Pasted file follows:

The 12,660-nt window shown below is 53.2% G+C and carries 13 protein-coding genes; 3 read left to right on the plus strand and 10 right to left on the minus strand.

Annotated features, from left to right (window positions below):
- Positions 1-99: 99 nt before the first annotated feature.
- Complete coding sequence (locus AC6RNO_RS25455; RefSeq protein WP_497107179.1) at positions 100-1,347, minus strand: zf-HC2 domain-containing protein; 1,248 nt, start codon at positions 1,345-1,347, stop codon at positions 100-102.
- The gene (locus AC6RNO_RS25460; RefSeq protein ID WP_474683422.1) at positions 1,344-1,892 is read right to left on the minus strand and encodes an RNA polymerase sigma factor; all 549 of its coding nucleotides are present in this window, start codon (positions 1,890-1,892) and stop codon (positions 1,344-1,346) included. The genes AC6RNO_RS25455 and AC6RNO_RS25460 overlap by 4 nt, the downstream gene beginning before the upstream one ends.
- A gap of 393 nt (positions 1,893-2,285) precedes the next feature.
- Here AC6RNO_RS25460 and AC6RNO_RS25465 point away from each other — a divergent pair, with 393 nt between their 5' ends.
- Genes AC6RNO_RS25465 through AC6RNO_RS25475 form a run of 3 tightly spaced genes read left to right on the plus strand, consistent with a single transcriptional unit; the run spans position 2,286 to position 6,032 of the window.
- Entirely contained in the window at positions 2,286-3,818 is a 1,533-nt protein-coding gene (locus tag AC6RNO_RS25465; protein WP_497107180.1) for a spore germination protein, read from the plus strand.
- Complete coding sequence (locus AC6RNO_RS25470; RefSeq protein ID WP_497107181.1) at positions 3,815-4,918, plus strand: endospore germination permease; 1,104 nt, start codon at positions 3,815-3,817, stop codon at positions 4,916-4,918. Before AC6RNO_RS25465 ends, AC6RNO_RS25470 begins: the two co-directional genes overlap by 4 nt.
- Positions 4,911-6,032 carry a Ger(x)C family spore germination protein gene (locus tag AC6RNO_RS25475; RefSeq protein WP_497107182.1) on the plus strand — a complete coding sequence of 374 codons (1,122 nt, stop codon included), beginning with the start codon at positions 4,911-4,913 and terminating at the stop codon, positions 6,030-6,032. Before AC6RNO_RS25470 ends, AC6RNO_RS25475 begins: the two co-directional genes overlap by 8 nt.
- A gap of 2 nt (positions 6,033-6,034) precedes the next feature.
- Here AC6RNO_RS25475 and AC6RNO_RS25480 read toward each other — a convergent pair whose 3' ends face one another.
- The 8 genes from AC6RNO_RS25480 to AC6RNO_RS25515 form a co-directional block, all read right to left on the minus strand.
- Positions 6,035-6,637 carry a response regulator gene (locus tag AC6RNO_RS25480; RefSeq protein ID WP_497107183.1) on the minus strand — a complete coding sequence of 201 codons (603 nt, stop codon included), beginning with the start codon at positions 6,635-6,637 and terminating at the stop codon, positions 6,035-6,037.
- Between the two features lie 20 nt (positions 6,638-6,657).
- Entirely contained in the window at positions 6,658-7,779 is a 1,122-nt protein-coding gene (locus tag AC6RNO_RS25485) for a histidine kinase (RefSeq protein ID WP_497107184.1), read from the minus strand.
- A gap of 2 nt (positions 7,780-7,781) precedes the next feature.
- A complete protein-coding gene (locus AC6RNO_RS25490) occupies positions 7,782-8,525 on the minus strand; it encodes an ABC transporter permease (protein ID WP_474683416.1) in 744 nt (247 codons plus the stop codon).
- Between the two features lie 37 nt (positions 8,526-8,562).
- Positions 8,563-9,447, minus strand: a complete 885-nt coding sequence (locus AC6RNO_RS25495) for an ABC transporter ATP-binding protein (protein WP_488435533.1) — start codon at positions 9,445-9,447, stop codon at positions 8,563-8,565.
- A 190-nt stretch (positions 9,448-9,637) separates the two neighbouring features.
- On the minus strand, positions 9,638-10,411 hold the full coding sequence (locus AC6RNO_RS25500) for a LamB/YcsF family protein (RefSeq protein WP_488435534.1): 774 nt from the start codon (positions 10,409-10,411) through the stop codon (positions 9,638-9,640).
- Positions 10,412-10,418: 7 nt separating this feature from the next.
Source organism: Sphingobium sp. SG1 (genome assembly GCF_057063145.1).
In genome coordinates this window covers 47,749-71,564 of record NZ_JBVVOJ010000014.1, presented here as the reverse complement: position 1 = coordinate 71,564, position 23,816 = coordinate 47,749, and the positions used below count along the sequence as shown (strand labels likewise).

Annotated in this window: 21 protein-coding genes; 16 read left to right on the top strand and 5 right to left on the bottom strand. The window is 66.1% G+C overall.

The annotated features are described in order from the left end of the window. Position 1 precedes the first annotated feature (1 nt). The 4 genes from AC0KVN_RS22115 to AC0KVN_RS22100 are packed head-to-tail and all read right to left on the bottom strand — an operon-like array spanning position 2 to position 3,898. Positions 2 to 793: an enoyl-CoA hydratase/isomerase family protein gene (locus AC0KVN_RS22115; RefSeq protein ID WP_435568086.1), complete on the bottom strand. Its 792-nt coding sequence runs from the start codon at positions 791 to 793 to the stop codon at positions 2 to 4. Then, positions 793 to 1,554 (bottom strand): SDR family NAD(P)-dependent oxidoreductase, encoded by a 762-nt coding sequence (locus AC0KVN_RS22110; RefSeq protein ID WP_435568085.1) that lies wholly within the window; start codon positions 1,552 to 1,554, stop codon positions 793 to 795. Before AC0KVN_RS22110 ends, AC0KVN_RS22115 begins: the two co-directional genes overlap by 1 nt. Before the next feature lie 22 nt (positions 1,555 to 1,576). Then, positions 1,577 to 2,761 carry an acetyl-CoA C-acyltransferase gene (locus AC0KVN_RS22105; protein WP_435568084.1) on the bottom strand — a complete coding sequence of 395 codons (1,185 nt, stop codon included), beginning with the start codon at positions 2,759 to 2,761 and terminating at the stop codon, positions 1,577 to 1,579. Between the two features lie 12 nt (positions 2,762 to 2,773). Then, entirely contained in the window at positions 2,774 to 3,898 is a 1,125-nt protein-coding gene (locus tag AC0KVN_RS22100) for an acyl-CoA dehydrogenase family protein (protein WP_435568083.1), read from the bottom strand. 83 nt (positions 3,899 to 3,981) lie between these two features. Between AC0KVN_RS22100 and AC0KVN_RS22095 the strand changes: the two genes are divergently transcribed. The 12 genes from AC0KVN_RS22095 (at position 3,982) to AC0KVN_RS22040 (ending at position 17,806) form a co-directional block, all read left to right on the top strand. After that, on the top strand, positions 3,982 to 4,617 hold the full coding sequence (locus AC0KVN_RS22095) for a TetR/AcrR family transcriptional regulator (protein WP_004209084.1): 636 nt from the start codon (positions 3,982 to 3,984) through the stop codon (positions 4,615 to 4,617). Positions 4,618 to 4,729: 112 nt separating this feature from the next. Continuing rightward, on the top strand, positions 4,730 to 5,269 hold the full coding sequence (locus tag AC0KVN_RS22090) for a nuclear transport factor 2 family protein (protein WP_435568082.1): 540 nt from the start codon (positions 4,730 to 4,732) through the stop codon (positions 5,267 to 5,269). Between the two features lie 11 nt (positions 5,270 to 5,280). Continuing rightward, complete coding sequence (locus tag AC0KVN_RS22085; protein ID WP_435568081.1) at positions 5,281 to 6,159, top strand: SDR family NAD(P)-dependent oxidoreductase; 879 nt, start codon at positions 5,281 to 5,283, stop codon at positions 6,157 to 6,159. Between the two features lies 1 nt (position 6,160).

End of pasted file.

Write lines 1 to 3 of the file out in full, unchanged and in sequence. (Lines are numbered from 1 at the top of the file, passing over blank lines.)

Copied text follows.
The 12,660-nt window shown below is 53.2% G+C and carries 13 protein-coding genes; 3 read left to right on the plus strand and 10 right to left on the minus strand.

Annotated features, from left to right (window positions below):
- Positions 1-99: 99 nt before the first annotated feature.